Industry leaders bare efforts to boost data management in healthcare | Healthcare Asia Magazine
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Industry leaders bare efforts to boost data management in healthcare

They emphasised that protecting patient data is still a shared responsibility.

The healthcare industry has taken on the painstaking effort to uphold the responsibility of data privacy protection, whilst bravely venturing into new technologies. After all, privacy is innately important in the medical field and one of the key issues discussed at the Healthcare Asia Summit 2024 in Singapore last 25 March.

But how do different players contribute to this vital endeavour?

Noel Pabilona, vice president and head, Facility Management and Engineering Group at St. Luke's Medical Center in the Philippines, said the hospital has invested in developing a system for electronic medical records.

Pabilona noted that in the Philippines, data is further protected by regulations in place and by making sure there is consent to share it.

Paul Chua, greater Asia cyber security officer at Becton Dickinson Medical Devices, said the company has worked with the Singapore government to enhance cybersecurity.

“They have the cybersecurity labelling scheme for medical devices. They want all manufacturers to go label our products to make sure that we maintain certain cybersecurity postures within our devices,” he said.

However, he warned that even the most secure products are at risk if not used in the right environment.

Chua emphasised the need to have a shared responsibility with healthcare delivery organisations to make sure their products are used in a very secure manner.

Importance of data sharing

To better provide services, the panellists also discussed the importance of data sharing.

In the insurance perspective, Susan Fanning, health insurance industry expert and health actuary, noted that data shared with service providers affects their pricing.

“The price is driven by utilisation, and utilisation is driven by use of hospital services, devices, drugs, all of the other aspects that are there. So we're just bringing all of that together with the data and information that's shared with us,” she explained.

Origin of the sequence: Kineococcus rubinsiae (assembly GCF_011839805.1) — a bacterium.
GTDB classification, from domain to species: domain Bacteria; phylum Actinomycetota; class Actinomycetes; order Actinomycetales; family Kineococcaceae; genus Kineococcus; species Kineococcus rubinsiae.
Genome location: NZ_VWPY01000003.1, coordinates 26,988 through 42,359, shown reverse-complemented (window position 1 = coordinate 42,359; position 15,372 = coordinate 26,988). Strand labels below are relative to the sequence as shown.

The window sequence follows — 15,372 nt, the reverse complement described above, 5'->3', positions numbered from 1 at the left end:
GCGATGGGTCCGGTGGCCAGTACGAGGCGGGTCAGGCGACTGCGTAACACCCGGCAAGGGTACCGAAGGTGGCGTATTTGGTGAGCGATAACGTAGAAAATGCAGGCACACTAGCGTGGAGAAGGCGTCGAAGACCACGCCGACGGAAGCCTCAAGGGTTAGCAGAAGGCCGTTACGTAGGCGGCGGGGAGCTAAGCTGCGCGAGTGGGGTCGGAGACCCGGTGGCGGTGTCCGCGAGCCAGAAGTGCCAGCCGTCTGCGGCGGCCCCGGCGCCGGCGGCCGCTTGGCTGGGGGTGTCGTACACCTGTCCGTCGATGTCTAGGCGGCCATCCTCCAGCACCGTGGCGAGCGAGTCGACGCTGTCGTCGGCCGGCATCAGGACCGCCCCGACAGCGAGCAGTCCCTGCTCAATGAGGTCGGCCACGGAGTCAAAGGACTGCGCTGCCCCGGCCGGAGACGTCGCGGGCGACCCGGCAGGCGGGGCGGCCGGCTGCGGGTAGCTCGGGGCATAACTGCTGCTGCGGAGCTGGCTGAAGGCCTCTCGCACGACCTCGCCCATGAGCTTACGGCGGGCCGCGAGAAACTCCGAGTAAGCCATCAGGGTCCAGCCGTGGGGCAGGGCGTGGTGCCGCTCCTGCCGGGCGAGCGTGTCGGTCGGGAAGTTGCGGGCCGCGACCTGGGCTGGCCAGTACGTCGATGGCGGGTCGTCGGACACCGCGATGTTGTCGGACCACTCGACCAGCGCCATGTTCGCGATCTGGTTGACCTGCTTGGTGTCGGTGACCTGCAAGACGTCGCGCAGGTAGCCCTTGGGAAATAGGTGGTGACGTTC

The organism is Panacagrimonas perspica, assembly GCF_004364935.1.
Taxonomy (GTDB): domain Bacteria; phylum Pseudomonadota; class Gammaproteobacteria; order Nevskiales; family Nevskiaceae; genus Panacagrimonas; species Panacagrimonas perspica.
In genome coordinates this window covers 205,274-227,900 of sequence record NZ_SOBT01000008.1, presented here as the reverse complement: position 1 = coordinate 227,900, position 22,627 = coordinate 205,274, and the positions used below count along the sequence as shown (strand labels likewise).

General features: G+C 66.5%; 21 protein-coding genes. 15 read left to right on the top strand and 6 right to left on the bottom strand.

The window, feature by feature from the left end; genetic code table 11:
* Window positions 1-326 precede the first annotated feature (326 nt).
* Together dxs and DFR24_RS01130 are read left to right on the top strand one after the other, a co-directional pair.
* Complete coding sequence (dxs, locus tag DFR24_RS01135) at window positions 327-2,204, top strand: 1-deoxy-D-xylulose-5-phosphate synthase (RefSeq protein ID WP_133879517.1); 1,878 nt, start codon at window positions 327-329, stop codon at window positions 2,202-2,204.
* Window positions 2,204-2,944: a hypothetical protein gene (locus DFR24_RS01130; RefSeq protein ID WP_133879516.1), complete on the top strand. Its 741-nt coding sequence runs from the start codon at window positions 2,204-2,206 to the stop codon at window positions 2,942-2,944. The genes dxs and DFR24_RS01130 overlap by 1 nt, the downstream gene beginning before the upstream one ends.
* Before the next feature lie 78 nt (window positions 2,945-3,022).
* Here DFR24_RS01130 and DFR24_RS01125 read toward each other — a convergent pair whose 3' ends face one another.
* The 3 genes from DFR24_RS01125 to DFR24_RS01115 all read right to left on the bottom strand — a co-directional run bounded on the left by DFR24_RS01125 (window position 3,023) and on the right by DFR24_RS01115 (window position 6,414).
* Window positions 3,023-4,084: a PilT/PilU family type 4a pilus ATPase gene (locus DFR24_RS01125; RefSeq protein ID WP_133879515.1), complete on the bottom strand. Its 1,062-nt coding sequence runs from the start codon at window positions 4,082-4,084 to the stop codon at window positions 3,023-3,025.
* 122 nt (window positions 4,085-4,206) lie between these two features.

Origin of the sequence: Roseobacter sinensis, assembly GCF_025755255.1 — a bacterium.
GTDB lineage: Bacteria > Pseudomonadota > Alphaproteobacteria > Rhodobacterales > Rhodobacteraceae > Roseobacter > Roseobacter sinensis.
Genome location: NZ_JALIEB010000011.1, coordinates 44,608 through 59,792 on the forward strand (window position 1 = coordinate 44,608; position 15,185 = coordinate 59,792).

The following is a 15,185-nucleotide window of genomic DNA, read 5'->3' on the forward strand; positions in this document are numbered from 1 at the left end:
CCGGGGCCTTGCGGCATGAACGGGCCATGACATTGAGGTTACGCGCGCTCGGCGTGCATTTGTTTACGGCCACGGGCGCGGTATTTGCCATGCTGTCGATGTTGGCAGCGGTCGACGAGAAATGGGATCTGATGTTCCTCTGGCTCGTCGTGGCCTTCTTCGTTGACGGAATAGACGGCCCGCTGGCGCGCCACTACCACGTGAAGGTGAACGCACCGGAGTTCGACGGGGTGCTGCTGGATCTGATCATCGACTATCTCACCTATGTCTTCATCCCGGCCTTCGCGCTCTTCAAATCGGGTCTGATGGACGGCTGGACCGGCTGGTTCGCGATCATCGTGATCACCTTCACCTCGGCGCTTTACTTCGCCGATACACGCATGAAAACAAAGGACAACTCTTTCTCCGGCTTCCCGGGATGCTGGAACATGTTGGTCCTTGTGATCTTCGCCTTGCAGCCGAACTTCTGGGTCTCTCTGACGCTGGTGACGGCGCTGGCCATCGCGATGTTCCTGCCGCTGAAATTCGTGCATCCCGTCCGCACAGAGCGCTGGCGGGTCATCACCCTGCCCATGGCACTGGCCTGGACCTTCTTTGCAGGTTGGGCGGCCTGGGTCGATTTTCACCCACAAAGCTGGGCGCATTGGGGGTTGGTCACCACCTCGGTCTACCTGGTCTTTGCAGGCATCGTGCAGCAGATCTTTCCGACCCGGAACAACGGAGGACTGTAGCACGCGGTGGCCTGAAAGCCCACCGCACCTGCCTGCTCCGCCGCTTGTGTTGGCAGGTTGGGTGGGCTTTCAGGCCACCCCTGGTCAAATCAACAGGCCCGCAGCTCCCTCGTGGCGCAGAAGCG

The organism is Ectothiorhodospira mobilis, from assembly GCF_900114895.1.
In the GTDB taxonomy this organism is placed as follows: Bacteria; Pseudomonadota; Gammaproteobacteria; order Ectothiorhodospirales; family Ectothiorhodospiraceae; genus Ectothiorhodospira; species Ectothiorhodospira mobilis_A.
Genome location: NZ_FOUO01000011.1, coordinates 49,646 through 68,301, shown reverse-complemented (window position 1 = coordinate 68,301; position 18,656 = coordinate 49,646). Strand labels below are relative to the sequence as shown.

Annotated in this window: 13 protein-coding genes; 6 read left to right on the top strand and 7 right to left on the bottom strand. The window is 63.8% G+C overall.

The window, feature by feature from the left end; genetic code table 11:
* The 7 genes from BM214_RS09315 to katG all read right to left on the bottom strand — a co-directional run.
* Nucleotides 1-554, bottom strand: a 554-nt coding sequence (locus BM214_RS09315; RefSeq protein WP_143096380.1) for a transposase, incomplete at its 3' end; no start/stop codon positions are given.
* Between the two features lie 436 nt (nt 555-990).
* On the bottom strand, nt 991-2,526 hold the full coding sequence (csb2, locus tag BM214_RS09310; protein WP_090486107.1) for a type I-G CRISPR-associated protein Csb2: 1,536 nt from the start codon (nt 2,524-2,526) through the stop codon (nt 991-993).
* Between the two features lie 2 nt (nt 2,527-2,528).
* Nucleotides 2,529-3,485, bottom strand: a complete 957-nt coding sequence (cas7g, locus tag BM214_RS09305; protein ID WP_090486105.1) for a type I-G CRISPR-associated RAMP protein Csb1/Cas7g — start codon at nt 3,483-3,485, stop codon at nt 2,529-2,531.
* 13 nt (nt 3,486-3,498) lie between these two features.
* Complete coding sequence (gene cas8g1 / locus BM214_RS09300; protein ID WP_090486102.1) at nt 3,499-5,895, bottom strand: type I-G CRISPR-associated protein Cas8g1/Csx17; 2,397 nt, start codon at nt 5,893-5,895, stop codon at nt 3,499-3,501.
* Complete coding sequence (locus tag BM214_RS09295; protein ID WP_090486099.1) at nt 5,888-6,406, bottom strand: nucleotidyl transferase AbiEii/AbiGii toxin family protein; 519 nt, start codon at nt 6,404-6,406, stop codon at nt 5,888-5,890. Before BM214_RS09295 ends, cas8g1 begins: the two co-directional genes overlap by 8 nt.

Fanning also said there is more discussion going on about value-based care, which is dependent on outcomes people are getting.

Given this, she urged hospitals and providers to start sharing more of this information so that people can make more informed choices for their health.

“And that will then help go some way towards ensuring that insurance can stay affordable,” she added.

Meanwhile, Eugene Hong, executive director of the pharmaceuticals and healthcare division at DBS Bank, pointed out that data sharing in healthcare is very much restricted compared to the banking sector.

He shared that in Singapore, authorities and financial institutions developed the Singapore Financial Data Exchange. Through this system, individuals can easily access their information and use tools to make better decisions.

Hong admitted this can be difficult to implement in healthcare considering that in the insurance side alone, companies do not like sharing information due to competition.

“I think it can be overcome with industry participation or regulators pushing it. And there are other ways that insurers can be more competitive,” he pointed out.

Call for collaboration

Whilst there are several initiatives being implemented, a collaborative move is still a better approach towards achieving better data management in the healthcare ecosystem.

“What’s really important is the collaboration across the healthcare ecosystem; because we all serve the same people at the end of the day,” said Fanning.

Chua said regulators and the industry should also work together to boost integration of technologies like artificial intelligence.

Asked what could have changed in one year, Hong said this is a short time given that different countries have varying capabilities.

Still, he acknowledged that people are already talking about it and “seeds are already in motion.”

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